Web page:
22 June, 2006

Rom-Com Project #5

While I thank Matt and the 14 Day Screenplay for the kick up the arse to get my first rom-com screenplay off the ground, I dropped out before the end as I wasn’t fully prepared before starting. And that is the reason why the vast majority of attempted screenplays lie in drawers unfinished - although that’s no consolation. I will try again in October but hopefully by then I’ll have two or three complete treatments to choose from.

I am still writing that rom-com, however, as you can see by my brand spanking new progress bar on the right with the percentage. I am aiming for a page count of 100 pages rather than 90. I could say it’s because I want my screenplay to be more substantial but the real reason is it makes the percentages easier to work out. (Although with my maths skills that’s still going to be a struggle.)

I am now at the end of the pre-writing stage of my rom-com. And yes, ideally the pre-writing stage should occur before you start writing. Luckily, I don’t have to lose any of what I’ve written so far but the main thing I did was to re-focus on the genre as there was a danger that the romance would be just a minor sub-plot. To quote Billy Mernit’s excellent book Writing Romantic Comedy, “A romantic comedy is a comedy whose central plot is embodied in a romantic relationship.”

While I had a vague conscious theme as I started writing, this has become much clearer now and will be helpful in developing sub-plots, as ideally those sub-plots will be variations and discussions on that theme.

I also needed to look at the characters again. I mentioned before that I was worried about Amanda’s lack of depth but now I am more clear on the theme I want to explore I am more clear on her characterisation. Rather than putting her on a pedestal as some idealised prize, I have made her in some part complicit in the ‘crisis climax’. That makes it a bit more adult and truthful.

One of the primary perils for procrastination is research. I could happily research all day. It’s fun learning about architecture, the legal system or erotic photography but there’s a danger of research being just a security blanket; something proven and factual to re-assure us if we don’t have the self-belief in our own voice and imagination.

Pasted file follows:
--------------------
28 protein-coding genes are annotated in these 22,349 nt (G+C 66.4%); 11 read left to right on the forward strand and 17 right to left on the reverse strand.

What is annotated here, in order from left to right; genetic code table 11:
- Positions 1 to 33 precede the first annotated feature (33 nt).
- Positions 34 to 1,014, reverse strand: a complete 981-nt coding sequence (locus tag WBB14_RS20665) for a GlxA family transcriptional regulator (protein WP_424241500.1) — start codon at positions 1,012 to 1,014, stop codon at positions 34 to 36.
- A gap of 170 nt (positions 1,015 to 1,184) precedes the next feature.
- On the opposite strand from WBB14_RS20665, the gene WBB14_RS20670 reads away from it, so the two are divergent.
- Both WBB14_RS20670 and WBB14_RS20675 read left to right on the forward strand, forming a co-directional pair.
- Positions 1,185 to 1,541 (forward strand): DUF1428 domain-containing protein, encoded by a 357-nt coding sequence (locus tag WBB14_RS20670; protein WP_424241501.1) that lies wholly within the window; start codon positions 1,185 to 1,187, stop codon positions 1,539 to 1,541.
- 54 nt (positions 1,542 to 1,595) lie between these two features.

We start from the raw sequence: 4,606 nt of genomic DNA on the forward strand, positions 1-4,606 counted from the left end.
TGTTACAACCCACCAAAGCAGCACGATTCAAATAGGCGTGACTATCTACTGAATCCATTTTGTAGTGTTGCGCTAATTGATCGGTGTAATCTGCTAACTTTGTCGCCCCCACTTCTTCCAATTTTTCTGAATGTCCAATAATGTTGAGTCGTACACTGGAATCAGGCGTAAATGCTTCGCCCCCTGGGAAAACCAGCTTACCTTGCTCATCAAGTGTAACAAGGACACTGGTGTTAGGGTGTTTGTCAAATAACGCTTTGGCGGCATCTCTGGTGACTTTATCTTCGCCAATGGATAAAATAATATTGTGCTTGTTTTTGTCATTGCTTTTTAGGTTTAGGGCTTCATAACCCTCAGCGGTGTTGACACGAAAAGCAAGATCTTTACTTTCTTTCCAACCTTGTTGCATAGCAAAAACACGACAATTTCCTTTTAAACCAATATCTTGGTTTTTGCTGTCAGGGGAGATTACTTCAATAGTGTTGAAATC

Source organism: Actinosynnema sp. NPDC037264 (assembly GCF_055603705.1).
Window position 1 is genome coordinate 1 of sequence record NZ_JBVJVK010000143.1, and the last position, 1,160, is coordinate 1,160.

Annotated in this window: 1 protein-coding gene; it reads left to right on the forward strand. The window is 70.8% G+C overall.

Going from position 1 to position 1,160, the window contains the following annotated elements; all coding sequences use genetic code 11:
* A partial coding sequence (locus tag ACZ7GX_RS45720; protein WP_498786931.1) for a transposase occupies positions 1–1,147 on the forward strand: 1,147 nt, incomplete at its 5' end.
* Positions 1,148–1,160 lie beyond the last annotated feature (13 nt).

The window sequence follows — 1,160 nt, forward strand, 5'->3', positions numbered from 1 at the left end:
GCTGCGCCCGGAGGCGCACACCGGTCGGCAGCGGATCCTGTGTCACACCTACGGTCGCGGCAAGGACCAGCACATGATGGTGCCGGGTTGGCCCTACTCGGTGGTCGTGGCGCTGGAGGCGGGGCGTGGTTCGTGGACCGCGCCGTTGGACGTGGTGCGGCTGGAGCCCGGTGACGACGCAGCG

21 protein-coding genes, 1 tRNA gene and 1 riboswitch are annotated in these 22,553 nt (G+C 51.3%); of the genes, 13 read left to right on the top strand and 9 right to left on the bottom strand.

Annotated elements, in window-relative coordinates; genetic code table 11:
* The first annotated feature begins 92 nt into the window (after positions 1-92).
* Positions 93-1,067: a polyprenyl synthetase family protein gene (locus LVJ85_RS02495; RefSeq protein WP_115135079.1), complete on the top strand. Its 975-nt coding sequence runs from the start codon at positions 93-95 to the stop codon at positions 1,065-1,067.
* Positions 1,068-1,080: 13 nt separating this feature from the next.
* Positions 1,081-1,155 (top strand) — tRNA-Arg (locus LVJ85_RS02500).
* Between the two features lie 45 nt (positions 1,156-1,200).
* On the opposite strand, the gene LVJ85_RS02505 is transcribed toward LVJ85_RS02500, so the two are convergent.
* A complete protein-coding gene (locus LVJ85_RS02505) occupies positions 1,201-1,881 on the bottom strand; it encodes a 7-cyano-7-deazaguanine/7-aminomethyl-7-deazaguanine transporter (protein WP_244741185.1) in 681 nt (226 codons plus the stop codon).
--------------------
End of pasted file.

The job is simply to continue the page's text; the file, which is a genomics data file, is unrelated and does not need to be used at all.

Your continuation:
While researching and never writing is something that should be avoided so is the vice versa to that. If your story is based on your life and you have had an unusual job or hobby then you’re well away. But if like most people you work in an office or a factory and have fairly common hobbies then you might have to work a bit harder and research a scenario less stale for your story and characters.

For my story I needed to know about warehouses and security and although I could have made something up, I felt better doing the hour or two research on the Interweb. It gives me more confidence going forward as the plot based solely on my imagination is not as good as the plot based on what really goes on in warehouses and security. Billy Mernit tells of how comedy legend Billy Wilder’s highest accolade of praise was “realistic”. Now Billy Wilder is not Ken Loach but it shows that whatever the genre of story, you still need enough truth and realism to carry the audience with you.

Of course that’s all fine in theory (and theory is easy) but I need to try and put it into practice. I now have no excuses worth mentioning and will get cracking on completing that first draft.

By the way, a big “shout out” and huge “props” to Lee who has not only finished his 14 Day Screenplay but has put his script up for everyone to read.


Optimistic_Reader said...

Hi Robin,

Thanks for posting, I was wondering what had happened to you! I have (selfishly) to admit I'm glad I'm not the only one who stalled with this. Although that said, a lot of people seem to have gone quiet about it, so maybe we really aren't the only ones.

I'm reworking my rom-com too. It's hard to carry on with a project when something (or several somethings in my case) just keep nagging at you as not being right. Feel like I'm close to getting started on the writing now.

Best of luck with it!

Robin Kelly said...

Yes, this was a great chance to just carry on writing and not rewrite until the end to make sure you get a finished script quickly. However rewriting dialogue is easy but rewriting structure and character and story as well as the dialogue is a painful and a monumental waste of time.